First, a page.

Download this document in MS Word 97 format

NO. R-305. JOINT RESOLUTION URGING THE U.S. CONGRESS AND THE U.S. DEPARTMENT OF THE INTERIOR TO PERMANENTLY PROTECT THE CIVIL WAR SITE HAMILTON'S THICKET NEAR FREDERICKSBURG, VIRGINIA THROUGH ITS PURCHASE BY THE FEDERAL GOVERNMENT AND ADDITION TO THE EXISTING FREDERICKSBURG AND SPOTSYLVANIA NATIONAL MILITARY PARK.

(J.R.S. 104)

Offered by: Senator Illuzzi of Essex-Orleans County, Senator Bloomer of Rutland County, Senator Canns of Caledonia County, Senator Cummings of Washington County, Senator Doyle of Washington County, Senator Ide of Caledonia County, Senator Mazza of Grand Isle County and Senator McCormack of Windsor County.

Whereas, the First Vermont Brigade stood firm on May 5 and 6, 1864, in the Battle of the Wilderness, near Fredericksburg, suffering 1,234 casualties in the desperate fighting for the intersection of the Brock and Plank roads, and

Whereas, through their bravery and monumental sacrifice the crossroads was held and the Union Army of the Potomac was not sundered, and

Whereas, Brigadier General Lewis Grant, commander of the Vermont Brigade, said after the battle, “The flag of each regiment, though pierced, still flaunts in the face of the foe, and noble bands of veterans with thinned ranks, and but few officers to command, still stand by them; and they seem determined to stand so long as there is a man to bear their flag aloft, or an enemy on the field,” and

Whereas, thousands of other soldiers, Union and Confederate, fought there, particularly during James Longstreet’s flank attack of May 6, 1864, and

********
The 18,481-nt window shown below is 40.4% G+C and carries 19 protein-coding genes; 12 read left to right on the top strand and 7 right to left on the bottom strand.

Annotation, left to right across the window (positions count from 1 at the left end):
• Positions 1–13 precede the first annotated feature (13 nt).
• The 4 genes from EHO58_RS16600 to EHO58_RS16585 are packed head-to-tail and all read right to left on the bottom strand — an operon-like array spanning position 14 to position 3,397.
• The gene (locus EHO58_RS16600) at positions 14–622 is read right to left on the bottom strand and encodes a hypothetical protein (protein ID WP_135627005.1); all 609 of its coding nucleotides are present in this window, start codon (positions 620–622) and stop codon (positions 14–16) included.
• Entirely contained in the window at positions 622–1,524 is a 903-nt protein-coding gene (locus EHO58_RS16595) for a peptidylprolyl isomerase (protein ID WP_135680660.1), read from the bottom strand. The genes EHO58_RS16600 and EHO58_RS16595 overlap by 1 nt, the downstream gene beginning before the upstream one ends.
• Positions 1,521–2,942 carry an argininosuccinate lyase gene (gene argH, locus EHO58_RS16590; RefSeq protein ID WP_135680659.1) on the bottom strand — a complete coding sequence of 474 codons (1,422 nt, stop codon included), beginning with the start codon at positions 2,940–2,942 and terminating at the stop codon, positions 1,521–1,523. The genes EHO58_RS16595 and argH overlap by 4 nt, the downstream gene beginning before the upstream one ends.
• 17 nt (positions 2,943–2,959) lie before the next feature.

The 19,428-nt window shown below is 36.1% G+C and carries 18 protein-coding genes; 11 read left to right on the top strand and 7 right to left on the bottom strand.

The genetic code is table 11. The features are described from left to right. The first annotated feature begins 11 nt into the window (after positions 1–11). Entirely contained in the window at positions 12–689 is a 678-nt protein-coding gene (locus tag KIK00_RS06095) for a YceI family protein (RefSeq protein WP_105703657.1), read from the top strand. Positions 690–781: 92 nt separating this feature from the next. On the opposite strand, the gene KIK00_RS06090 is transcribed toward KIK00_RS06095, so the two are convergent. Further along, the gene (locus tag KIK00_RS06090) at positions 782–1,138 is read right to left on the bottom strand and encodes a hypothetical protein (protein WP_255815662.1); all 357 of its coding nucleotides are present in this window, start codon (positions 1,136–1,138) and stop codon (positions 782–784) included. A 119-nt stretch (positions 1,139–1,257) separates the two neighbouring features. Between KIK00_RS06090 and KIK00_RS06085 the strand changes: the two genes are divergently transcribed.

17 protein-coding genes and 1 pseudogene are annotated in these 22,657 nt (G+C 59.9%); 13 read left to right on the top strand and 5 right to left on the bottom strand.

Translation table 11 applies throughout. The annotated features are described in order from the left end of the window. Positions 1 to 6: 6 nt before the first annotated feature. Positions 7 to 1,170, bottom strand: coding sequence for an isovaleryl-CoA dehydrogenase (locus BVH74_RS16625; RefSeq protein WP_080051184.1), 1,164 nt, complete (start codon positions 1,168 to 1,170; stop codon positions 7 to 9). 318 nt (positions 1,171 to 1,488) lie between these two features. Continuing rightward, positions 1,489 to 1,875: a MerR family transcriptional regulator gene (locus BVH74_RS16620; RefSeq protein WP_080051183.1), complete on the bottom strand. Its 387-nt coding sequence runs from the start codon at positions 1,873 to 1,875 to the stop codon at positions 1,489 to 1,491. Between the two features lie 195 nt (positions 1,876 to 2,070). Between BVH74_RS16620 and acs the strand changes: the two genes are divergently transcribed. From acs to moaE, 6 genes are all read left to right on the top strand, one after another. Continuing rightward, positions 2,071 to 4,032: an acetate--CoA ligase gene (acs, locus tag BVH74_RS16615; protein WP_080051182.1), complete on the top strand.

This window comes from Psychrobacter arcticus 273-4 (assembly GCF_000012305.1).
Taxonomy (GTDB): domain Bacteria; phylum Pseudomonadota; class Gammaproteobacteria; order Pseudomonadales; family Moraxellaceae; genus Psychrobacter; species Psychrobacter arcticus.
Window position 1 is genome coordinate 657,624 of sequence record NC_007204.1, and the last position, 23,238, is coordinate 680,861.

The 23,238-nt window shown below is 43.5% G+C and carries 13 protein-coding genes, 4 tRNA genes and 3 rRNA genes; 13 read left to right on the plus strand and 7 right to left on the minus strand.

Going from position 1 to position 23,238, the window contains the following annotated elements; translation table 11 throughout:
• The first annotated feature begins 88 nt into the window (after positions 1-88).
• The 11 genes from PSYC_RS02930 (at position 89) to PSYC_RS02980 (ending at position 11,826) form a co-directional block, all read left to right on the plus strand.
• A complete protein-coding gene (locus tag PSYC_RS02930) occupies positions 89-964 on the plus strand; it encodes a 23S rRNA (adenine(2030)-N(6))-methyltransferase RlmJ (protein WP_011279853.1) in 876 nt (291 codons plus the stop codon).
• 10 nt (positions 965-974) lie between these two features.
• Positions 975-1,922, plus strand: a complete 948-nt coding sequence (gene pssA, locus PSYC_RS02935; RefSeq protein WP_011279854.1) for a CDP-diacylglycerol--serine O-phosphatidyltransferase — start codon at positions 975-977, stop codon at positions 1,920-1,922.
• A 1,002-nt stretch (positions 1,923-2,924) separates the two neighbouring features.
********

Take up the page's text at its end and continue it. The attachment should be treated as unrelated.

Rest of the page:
Whereas, the land upon which this desperate fighting took place in the Battle of the Wilderness is truly hallowed ground, particularly that land in the southwest quadrant of the Brock-Plank road intersection, where most of the Vermont casualties were suffered, and

Whereas, the Union Army of the Potomac led by Ulysses S. Grant drove on to Robert E. Lee’s surrender a year later at Appomatox Court House, and

Whereas, this historically significant Civil War battle site, now known as Hamilton’s Thicket, remains in private ownership, all attempts having failed to purchase and protect it and make it part of the Fredericksburg and Spotsylvania National Military Park, and

Whereas, that land should be forever protected and preserved in honor of the brave men, Union and Confederate, who struggled there, and which the men and women of Vermont supported in every way, and

Whereas, the National Park Service has a continuing commitment to the preservation of Civil War battle sites and to the study of this pivotal episode in American history through programs such as the symposium “Rallying on the High Ground: Strengthening Interpretation of the Civil War” that is being held this May in Washington, D.C., and

Whereas, the people of the state of Vermont care deeply about their American Civil War history and the sites upon which that history was played out, now therefore be it

Resolved by the Senate and House of Representatives:

That the General Assembly declares that this land should be protected and added to the existing Fredericksburg and Spotsylvania National Military Park, and asks the U.S. Congress, the U.S. Department of the Interior, and its National Park Service, to purchase Hamilton’s Thicket, to preserve it forever, and to properly interpret that portion of the Battle of the Wilderness that occurred there, and be it further

Resolved: That the Secretary of State be directed to send a copy of this resolution to U.S. Secretary of the Interior Bruce Babbitt, U.S. National Park Service Director Robert Stanton and the members of the Vermont Congressional Delegation.